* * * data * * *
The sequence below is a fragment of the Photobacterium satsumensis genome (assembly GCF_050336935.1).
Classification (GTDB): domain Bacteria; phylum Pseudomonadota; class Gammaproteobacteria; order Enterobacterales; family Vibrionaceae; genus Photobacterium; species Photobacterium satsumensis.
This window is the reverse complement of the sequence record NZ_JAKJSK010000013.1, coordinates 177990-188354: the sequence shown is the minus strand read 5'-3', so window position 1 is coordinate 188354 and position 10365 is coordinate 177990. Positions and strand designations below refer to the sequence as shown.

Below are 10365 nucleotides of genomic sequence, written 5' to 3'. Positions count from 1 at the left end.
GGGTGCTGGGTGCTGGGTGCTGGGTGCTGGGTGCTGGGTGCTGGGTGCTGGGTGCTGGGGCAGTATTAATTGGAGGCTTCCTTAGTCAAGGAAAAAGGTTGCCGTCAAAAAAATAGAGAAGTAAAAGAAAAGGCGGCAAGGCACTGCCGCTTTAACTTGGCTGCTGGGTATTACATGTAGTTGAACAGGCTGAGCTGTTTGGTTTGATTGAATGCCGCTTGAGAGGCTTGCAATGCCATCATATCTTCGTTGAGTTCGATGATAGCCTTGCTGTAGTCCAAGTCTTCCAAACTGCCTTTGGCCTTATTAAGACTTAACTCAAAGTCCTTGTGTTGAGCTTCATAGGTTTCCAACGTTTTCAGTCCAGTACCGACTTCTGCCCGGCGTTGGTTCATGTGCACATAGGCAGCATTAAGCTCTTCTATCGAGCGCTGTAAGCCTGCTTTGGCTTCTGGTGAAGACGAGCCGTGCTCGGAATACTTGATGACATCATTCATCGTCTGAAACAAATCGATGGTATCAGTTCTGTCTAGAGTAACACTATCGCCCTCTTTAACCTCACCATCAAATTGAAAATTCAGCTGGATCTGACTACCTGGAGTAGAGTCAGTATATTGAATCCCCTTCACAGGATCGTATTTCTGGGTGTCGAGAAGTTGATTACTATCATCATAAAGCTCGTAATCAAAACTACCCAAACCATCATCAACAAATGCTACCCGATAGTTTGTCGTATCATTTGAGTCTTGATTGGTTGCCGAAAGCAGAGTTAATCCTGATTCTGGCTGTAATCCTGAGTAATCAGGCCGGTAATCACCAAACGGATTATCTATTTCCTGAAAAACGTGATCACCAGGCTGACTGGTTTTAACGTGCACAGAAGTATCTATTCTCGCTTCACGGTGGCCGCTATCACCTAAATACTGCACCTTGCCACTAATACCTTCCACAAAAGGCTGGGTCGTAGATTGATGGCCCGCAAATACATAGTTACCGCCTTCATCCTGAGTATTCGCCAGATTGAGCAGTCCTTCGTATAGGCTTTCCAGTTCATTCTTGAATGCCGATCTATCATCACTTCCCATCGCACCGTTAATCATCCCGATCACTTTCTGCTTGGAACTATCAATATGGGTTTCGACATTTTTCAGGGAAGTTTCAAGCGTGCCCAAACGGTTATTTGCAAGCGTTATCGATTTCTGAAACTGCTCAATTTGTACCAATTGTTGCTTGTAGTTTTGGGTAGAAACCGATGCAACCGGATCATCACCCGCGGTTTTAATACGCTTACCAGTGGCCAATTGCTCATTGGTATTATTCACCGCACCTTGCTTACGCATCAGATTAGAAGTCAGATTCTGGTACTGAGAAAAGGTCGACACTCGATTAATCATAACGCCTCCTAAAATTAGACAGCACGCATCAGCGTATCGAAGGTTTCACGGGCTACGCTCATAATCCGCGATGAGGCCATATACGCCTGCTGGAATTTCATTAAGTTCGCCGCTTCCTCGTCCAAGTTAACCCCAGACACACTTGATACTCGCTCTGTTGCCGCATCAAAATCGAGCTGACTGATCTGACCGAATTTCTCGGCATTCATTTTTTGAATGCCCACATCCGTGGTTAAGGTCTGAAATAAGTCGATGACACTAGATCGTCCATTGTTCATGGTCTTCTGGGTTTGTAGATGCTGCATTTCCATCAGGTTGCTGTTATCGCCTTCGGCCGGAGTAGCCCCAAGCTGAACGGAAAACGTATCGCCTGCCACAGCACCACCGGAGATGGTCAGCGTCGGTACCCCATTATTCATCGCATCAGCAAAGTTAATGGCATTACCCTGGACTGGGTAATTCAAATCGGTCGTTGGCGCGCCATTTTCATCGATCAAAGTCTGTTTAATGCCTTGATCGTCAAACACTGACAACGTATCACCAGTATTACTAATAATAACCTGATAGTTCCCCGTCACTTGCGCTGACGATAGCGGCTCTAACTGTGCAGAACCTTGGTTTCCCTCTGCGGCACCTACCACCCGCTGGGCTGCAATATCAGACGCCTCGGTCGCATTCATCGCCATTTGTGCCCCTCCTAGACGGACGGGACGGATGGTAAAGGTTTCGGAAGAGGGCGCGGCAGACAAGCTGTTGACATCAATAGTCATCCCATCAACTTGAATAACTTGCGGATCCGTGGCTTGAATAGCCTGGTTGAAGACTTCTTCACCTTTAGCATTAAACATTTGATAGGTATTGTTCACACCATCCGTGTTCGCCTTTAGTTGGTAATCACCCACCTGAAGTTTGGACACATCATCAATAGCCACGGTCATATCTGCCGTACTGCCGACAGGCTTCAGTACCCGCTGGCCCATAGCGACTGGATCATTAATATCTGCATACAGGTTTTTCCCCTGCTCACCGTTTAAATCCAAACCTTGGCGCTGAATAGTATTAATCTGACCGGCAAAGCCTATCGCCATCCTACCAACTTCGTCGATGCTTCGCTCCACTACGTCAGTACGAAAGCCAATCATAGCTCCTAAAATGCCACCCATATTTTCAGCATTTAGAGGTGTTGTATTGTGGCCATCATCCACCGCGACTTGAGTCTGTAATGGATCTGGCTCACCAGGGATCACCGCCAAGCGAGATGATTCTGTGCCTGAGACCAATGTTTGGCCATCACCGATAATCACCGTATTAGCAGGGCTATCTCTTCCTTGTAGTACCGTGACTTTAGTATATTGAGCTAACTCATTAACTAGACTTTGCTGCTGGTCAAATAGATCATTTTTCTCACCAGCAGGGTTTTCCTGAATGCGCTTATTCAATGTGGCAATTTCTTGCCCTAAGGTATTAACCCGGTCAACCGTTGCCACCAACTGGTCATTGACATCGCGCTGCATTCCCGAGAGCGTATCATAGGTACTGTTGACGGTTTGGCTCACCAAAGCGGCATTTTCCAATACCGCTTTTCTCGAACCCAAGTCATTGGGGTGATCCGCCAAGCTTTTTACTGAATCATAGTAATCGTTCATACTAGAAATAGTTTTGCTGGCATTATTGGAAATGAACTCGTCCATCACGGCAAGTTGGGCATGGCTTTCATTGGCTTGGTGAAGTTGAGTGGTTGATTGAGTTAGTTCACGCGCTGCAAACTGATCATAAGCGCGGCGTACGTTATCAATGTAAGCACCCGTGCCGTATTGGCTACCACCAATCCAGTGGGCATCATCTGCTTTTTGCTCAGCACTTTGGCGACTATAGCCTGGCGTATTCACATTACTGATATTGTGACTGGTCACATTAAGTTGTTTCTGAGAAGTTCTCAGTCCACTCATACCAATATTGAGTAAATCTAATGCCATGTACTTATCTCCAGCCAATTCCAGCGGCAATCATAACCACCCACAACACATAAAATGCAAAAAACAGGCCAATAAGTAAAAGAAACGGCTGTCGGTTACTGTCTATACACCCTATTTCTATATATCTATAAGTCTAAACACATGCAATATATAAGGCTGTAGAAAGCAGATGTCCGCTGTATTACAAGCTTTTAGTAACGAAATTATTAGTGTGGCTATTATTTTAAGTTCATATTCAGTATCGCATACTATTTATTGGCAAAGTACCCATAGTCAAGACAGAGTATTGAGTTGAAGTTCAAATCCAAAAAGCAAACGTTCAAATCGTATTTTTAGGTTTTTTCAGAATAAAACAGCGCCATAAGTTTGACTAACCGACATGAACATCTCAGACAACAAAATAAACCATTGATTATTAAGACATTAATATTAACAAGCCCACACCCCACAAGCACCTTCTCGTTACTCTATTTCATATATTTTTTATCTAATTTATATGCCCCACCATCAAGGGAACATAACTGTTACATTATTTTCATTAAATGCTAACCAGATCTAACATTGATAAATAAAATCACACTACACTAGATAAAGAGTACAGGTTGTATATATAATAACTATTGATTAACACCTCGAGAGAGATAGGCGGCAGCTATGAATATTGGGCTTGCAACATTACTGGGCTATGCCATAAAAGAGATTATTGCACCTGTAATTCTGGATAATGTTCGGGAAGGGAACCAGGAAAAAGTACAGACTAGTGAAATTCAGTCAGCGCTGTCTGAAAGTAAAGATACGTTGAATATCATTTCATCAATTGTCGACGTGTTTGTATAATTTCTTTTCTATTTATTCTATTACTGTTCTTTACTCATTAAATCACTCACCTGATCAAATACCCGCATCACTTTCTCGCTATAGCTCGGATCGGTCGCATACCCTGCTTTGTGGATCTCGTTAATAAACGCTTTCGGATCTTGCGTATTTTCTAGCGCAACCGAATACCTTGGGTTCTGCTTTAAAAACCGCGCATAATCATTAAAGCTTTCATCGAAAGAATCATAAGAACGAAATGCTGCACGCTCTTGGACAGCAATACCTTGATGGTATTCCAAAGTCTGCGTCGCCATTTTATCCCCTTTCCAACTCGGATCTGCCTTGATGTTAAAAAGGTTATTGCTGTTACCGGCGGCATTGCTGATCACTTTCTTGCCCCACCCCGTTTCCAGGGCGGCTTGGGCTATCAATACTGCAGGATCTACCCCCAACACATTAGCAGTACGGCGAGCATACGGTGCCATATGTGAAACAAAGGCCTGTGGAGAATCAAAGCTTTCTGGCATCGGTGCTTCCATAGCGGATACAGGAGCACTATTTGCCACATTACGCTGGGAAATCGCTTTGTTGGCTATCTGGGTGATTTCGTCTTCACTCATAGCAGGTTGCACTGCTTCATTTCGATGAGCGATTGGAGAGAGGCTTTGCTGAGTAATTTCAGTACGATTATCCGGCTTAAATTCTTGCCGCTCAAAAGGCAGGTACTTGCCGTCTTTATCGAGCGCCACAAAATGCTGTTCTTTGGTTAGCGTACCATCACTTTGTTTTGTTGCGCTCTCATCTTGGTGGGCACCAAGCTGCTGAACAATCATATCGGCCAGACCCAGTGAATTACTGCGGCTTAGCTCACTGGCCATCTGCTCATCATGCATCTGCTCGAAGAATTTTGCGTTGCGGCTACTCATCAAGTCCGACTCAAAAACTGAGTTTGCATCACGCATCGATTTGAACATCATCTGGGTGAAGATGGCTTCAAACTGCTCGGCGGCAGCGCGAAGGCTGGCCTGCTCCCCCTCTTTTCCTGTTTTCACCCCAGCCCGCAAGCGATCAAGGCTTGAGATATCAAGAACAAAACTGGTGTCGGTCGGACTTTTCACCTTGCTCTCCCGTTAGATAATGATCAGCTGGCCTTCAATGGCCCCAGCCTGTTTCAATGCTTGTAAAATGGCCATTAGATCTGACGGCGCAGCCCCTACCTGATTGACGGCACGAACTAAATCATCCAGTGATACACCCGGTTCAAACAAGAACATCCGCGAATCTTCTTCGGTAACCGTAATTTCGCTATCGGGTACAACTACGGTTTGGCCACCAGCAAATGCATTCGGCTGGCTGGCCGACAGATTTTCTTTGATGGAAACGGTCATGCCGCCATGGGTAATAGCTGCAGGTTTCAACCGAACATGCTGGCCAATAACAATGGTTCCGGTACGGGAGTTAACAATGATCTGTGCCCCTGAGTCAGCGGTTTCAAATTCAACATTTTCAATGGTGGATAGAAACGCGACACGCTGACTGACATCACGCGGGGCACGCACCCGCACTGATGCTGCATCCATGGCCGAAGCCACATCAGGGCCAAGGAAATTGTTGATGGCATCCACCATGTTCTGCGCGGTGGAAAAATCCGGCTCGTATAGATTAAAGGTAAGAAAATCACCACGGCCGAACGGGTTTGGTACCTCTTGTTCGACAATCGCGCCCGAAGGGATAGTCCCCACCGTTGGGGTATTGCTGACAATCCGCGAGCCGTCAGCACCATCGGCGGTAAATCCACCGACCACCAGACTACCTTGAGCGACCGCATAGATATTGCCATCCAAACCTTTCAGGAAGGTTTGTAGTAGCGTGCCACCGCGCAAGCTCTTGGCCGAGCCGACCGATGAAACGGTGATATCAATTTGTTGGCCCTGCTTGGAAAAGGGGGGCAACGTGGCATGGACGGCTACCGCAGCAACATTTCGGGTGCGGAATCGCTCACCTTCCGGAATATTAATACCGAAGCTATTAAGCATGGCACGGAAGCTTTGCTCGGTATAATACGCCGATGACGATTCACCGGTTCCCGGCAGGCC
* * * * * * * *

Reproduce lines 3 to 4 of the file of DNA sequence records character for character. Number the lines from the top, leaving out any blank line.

This window is the reverse complement of the sequence record NZ_JAKJSK010000013.1, coordinates 177990-188354: the sequence shown is the minus strand read 5'-3', so window position 1 is coordinate 188354 and position 10365 is coordinate 177990. Positions and strand designations below refer to the sequence as shown.

Below are 10365 nucleotides of genomic sequence, written 5' to 3'. Positions count from 1 at the left end.